ABOUT THE PRESENTERS
Barry Welch is in his 40th year
of research and development associated with Aluminum smelting technology.
He has worked in the industry as well as consulting, directing research
programs and publishing extensively on aspects of smelter technology.
Alton Tabereaux is Manager of
Process Technology, Alcoa Primary Metals. He graduated with a Ph.D.
in Chemistry from the University of Alabama in 1971. He worked in
Research and Development at Reynolds Metals Company for 26 years.
He has become an acclaimed world leader in cell diagnostics and operations
as well as being a regular contributor to TMS Light Metals. He teaches
in the TMS Industrial Aluminum Electrolysis course as well as the
international course on Process Metallurgy of Aluminum held in Norway
each year. He has obtained 15 US patents and published over 50 technical
Fiona Stevens McFadden has worked
with Comalco for 10 years becoming their expert in modelling and design
of smelting cells. She has also implemented new technology features
in operating potrooms as well as having an interest in advanced process
control. She has been on the Aluminum Committee of TMS and served
as Light Metals Division sub-editor for the Aluminum Committee for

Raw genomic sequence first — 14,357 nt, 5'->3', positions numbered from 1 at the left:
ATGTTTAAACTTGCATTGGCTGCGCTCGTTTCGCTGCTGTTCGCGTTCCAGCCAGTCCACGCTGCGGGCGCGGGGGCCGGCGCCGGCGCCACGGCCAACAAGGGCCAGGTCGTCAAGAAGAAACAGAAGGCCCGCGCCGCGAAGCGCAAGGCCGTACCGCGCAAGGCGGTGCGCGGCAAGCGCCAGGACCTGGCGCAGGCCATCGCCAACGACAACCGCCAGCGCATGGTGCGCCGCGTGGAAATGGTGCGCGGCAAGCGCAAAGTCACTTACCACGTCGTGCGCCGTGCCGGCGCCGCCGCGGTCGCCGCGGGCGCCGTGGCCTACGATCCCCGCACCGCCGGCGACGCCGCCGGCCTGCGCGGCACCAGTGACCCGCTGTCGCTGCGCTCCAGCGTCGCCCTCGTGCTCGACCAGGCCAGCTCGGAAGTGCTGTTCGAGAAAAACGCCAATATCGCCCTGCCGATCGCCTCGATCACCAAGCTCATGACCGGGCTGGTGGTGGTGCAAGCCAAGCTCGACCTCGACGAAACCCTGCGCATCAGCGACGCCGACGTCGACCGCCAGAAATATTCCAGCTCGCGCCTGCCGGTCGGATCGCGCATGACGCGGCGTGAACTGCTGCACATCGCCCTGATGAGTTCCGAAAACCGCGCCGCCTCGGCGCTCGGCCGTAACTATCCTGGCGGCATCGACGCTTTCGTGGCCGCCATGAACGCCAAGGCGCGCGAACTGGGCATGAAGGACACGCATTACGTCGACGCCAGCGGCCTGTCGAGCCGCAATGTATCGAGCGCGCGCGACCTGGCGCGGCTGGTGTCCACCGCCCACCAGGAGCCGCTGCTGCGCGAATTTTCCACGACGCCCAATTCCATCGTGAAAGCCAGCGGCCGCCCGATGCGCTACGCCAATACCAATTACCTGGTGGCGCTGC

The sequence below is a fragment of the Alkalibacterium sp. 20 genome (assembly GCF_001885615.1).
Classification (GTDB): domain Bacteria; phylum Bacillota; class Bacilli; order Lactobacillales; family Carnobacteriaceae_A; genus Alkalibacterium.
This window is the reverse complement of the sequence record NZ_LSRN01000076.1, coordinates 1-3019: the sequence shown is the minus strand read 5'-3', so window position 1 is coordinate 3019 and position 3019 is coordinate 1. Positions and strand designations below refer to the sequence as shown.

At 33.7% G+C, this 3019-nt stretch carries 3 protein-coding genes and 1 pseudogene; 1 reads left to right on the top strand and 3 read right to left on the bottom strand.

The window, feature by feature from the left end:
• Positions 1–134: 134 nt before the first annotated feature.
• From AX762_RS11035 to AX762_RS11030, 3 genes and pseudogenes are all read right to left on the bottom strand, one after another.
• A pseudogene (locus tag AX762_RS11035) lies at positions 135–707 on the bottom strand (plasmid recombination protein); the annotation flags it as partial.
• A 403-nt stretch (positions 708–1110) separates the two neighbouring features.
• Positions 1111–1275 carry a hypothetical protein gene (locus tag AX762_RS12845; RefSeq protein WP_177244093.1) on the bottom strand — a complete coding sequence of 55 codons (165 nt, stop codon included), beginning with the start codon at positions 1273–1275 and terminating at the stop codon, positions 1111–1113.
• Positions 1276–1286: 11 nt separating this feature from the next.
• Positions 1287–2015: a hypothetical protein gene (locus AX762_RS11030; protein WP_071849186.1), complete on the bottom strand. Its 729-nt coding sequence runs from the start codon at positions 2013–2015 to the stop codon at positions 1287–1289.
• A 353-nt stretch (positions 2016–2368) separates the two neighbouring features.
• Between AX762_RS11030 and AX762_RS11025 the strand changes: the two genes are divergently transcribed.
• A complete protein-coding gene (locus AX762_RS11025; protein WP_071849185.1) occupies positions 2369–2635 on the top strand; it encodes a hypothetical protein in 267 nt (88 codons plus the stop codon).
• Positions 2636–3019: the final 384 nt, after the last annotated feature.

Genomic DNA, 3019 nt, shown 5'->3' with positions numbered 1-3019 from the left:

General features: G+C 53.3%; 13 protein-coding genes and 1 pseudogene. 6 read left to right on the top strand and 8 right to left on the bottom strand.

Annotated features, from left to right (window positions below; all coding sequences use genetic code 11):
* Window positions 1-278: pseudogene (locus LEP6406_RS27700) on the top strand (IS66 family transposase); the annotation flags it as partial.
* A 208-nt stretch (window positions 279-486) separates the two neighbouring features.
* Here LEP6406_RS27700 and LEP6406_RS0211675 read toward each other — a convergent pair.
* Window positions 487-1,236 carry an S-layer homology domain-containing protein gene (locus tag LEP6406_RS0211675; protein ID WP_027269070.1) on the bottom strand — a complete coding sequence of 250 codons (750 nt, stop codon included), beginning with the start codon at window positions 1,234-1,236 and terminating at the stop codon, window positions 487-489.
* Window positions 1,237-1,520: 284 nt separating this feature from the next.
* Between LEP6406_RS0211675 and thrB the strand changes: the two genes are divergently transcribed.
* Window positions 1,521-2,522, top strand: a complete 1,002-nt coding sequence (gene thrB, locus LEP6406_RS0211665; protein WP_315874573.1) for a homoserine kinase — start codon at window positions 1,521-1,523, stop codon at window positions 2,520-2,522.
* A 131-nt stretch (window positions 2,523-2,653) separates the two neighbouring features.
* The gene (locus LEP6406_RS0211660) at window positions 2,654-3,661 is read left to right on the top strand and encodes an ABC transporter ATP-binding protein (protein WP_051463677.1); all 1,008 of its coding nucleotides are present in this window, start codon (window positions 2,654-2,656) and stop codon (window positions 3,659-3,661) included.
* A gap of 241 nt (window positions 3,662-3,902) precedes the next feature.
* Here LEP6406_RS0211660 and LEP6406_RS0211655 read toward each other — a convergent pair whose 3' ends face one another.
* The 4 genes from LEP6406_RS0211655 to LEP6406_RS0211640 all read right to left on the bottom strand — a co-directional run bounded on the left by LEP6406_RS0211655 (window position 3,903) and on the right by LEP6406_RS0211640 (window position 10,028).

Jeff Keniry has been associated
with aluminium smelting operations and technology development for
more than 20 years. His consultancy, Alumination Consulting Pty Ltd,
now specializes in process development And support to the international
smelting industry. Previous roles have included Technical Manager
at New Zealand Aluminium Smelters Ltd and General Manager of smelting
research with Comalco Aluminium Ltd. Jeff is a past Committee member
ALUMINUM SMELTER CELL DYNAMICS
Saturday, February 16, 2002 8:30am-5:00pm
Sunday, February 17, 2002 8:30am-5:00pm
Barry Welch, Emeritus Professor Univ. of Auckland & Visiting Professor
Univ. of New South Wales
Alton Tabereaux, Alcoa
Fiona Stevens McFadden, Comalco Aluminum
Jeffrey Keniry, Alumination Consulting LTD
Members $645, Non-members $735
Who Should Attend:
This 2 day course is intended for managers, supervisors, engineers
and scientists employed in either research or operations associated with
There is a wide range of different cell designs and technologies operating
in the world. While all striving to improve their performances, subtle
differences make it difficult to simply translate practices from other
smelters the difficulties are most commonly linked with operating
practices and the consequential cell dynamics. This course is aimed at
providing an understanding of the causes of cell dynamics, their relative
importance, early detection of the trend towards poor cell performance,
and options for minimization of these so that smelter performance is maximized.
Contents of the course will include an overview of electrolytes, cell
conditions, and practices for different technologies. Operating causes
of process variability and the importance of super heat and heat balance.
Variability in aluminum fluoride concentrations and their minimization.
Options for (and importance of) regular monitoring of cells; early diagnosis
of poor cell conditions; cell diagnostics. The use of models and process
control for minimization of process variability.
Other Short Courses:
Below is a list of the other short courses that are scheduled for the
2002 TMS Annual Meeting and Exhibition: